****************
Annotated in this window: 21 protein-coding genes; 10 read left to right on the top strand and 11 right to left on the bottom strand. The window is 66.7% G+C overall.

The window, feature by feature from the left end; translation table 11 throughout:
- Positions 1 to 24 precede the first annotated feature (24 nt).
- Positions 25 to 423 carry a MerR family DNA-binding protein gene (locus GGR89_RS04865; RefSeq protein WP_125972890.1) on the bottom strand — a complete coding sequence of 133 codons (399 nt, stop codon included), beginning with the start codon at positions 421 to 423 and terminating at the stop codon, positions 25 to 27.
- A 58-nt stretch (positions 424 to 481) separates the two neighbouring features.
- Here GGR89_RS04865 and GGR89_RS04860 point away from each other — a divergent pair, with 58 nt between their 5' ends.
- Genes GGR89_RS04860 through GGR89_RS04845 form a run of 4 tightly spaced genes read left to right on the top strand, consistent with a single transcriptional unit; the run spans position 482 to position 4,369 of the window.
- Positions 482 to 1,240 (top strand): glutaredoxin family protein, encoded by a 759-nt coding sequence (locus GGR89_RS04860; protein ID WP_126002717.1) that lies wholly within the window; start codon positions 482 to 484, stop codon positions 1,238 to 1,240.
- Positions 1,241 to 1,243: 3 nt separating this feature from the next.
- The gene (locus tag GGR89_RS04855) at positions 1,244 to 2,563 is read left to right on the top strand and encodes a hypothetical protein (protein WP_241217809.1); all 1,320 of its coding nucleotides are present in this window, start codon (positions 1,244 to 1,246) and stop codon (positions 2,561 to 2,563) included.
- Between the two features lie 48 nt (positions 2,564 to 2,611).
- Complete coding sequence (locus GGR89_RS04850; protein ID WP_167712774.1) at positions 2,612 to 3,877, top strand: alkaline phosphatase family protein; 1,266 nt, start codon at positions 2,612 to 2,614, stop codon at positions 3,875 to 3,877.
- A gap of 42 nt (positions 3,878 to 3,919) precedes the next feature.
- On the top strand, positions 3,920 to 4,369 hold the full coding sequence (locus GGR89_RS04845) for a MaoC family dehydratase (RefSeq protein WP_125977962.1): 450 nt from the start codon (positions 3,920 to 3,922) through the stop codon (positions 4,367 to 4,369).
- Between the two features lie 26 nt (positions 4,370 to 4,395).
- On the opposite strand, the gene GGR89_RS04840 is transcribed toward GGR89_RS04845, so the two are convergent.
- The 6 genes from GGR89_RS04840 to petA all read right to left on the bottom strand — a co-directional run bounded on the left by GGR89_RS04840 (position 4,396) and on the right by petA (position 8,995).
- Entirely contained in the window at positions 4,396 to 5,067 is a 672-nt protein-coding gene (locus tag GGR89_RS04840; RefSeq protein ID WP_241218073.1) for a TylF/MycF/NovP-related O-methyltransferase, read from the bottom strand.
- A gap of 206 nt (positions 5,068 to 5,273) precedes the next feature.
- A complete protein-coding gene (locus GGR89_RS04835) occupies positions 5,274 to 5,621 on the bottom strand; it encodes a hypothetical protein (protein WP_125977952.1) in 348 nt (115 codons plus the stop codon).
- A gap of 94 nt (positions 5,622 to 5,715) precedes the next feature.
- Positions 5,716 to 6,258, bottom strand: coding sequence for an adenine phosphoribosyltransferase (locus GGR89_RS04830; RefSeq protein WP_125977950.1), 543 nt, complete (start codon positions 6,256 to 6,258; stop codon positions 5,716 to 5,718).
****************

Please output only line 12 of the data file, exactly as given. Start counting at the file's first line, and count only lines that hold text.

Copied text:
- Complete coding sequence (locus GGR89_RS04850; protein ID WP_167712774.1) at positions 2,612 to 3,877, top strand: alkaline phosphatase family protein; 1,266 nt, start codon at positions 2,612 to 2,614, stop codon at positions 3,875 to 3,877.